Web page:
From the Federal Reserve:
Second District–New York
Growth in the Second District’s economy has slowed to a somewhat more modest pace since the last report. Prices of finished goods and services continue to rise at a subdued pace; cost pressures remain fairly widespread among service firms but have largely subsided among manufacturers. Labor market conditions have shown further signs of strengthening, except in the manufacturing sector, where hiring activity has slowed. Contacts in most industry sectors report that business has been steady or improving, though manufacturers report that growth has stalled in recent weeks. General merchandise retailers report that sales were mixed but, on balance, weaker since the previous report; auto dealers report that sales were steady to slightly stronger. Tourism activity has continued to show strength since the last report. Housing markets have been steady or stronger, with inventories rising to more normal levels. New York City’s commercial real estate market has continued to strengthen moderately, and there are scattered signs of a pickup in commercial construction. Finally, banks report that household loan demand has leveled off but that demand from commercial borrowers continues to grow; delinquency rates continue to decline, particularly for commercial loans and mortgages.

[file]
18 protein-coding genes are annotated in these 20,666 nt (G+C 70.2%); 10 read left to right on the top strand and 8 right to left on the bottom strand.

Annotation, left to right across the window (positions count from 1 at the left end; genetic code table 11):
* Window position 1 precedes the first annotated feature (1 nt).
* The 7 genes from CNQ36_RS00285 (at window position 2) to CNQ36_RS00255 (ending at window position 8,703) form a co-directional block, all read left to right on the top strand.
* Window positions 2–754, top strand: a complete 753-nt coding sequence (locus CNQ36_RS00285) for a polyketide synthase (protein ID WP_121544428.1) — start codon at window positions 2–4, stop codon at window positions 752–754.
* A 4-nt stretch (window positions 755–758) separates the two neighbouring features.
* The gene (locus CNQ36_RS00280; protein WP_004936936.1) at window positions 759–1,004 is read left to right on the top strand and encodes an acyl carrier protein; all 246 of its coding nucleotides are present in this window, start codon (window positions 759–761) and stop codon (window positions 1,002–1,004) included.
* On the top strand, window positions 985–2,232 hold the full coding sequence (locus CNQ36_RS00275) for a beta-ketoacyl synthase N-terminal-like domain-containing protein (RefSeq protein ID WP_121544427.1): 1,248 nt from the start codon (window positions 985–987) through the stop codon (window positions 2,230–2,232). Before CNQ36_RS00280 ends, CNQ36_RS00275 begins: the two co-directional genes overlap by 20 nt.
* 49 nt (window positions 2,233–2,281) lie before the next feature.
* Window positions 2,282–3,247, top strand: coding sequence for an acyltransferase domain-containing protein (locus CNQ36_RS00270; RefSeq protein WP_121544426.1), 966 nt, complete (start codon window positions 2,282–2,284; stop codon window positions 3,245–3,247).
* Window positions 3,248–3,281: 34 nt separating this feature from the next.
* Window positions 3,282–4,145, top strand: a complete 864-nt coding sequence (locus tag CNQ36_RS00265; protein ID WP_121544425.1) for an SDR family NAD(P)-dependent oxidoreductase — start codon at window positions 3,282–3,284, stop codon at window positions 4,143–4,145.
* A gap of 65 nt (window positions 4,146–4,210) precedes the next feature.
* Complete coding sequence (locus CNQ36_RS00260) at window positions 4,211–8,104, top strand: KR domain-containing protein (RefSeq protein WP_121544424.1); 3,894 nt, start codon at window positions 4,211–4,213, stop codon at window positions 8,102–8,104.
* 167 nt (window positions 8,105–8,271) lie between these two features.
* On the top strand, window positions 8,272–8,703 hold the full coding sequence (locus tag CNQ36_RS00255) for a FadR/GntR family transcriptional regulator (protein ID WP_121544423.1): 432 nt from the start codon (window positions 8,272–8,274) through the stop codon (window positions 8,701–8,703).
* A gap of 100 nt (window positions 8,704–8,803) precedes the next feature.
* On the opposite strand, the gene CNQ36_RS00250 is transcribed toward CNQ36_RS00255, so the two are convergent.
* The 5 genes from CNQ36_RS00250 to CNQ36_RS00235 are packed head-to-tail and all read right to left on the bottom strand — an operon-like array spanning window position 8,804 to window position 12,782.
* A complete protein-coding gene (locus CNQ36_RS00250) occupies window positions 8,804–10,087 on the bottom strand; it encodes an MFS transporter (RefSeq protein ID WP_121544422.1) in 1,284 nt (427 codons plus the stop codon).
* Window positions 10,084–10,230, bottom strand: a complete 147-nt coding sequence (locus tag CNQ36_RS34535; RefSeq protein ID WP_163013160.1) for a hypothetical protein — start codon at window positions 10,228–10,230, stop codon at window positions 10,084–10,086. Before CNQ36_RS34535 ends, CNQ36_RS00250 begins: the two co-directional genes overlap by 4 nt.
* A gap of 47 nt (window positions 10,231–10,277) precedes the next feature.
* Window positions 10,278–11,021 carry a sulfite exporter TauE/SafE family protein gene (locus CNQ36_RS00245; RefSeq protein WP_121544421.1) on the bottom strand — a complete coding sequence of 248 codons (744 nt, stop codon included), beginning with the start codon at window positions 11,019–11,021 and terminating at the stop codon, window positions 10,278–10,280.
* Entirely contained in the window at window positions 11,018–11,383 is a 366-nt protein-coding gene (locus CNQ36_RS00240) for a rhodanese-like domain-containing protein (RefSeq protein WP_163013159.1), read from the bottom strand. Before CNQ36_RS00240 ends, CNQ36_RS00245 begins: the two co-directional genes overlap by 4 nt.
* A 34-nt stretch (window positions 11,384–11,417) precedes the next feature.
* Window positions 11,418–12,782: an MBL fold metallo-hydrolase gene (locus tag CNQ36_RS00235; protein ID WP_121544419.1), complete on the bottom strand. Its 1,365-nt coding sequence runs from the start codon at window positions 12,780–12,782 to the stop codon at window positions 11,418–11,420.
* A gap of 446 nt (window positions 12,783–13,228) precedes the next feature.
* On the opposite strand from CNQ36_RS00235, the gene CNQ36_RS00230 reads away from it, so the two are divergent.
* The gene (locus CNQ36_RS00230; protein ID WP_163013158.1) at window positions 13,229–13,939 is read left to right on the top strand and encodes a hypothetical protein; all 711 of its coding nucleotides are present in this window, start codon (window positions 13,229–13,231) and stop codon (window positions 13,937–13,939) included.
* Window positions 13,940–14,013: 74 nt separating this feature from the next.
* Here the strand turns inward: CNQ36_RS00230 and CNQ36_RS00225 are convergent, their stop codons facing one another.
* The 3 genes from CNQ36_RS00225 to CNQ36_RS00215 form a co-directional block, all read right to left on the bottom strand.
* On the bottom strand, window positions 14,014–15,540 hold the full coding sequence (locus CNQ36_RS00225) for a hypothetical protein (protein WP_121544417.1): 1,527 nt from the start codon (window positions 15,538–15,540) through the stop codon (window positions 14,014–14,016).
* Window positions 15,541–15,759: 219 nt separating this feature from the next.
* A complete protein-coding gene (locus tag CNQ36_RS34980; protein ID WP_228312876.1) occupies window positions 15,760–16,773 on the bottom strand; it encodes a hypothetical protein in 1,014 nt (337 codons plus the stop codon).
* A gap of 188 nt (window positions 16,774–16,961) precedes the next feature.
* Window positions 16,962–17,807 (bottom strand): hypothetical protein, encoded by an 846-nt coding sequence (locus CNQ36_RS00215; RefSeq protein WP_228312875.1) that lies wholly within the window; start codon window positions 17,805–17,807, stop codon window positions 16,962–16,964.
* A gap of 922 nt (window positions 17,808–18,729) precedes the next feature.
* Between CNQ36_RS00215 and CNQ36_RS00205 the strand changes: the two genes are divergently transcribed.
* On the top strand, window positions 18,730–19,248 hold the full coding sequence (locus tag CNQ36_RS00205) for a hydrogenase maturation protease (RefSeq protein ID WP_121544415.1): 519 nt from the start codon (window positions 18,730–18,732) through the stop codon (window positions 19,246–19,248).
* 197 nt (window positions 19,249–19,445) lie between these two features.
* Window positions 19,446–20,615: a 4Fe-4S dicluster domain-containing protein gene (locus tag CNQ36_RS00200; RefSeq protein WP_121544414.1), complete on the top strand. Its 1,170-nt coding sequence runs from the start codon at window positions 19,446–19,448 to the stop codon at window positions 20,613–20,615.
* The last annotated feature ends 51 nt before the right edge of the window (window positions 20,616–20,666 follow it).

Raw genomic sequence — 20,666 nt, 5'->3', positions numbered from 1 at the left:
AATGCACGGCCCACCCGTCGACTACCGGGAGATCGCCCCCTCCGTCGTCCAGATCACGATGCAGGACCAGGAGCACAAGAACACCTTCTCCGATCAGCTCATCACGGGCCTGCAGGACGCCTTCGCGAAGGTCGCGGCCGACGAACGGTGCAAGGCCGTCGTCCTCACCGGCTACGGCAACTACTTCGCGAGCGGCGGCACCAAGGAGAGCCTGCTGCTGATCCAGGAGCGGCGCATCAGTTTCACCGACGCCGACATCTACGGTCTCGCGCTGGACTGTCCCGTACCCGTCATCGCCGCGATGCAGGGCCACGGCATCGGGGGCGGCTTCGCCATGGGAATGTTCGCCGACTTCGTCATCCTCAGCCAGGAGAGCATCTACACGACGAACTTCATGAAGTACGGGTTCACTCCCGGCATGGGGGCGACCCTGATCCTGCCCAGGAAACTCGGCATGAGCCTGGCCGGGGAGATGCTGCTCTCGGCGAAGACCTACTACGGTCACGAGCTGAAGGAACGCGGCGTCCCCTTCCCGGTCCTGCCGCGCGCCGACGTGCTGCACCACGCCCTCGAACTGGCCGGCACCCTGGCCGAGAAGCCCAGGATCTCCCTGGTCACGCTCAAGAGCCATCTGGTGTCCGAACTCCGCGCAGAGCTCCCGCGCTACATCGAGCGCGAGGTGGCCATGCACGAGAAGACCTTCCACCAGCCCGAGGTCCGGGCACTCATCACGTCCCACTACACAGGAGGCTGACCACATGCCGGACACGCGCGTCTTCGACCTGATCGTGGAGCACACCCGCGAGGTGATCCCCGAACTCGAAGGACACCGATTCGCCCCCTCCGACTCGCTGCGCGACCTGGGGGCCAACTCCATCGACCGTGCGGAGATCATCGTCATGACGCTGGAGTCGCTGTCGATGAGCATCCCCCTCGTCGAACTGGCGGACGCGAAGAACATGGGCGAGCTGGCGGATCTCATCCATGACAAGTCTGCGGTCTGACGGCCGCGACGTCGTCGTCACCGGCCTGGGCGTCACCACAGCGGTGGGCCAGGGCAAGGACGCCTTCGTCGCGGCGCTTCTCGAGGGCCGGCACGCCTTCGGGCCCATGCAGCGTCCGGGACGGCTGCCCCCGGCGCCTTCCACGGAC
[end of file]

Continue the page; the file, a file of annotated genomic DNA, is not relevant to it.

Construction and Real Estate
The District’s housing markets have been steady to stronger since the last report, while inventories have risen from unusually low levels in some areas. Rents have leveled off in Manhattan and Brooklyn–in part reflecting extensive luxury rental development coming on line–while rents in Queens have continued to increase briskly. New York City’s co-op and condo market was generally steady in the third quarter. Resale prices for apartments were little changed in Manhattan but continued to rise moderately in Brooklyn and Queens; sales volume was down more than 10 percent from the extraordinarily high levels of a year earlier but little changed from the second quarter.
Northern New Jersey’s housing market has continued to be mixed. Demand for single-family homes has remained sluggish, and so has new single-family construction, as builders remain reluctant to build for inventory. In contrast, a strong rental market has continued to spur multi-family construction, especially in areas easily accessible to New York City. Housing markets in western New York State flattened out in August and September, as both sales volume and prices leveled off. Multiple offers have become less common, as the inventory of available homes has increased from low levels.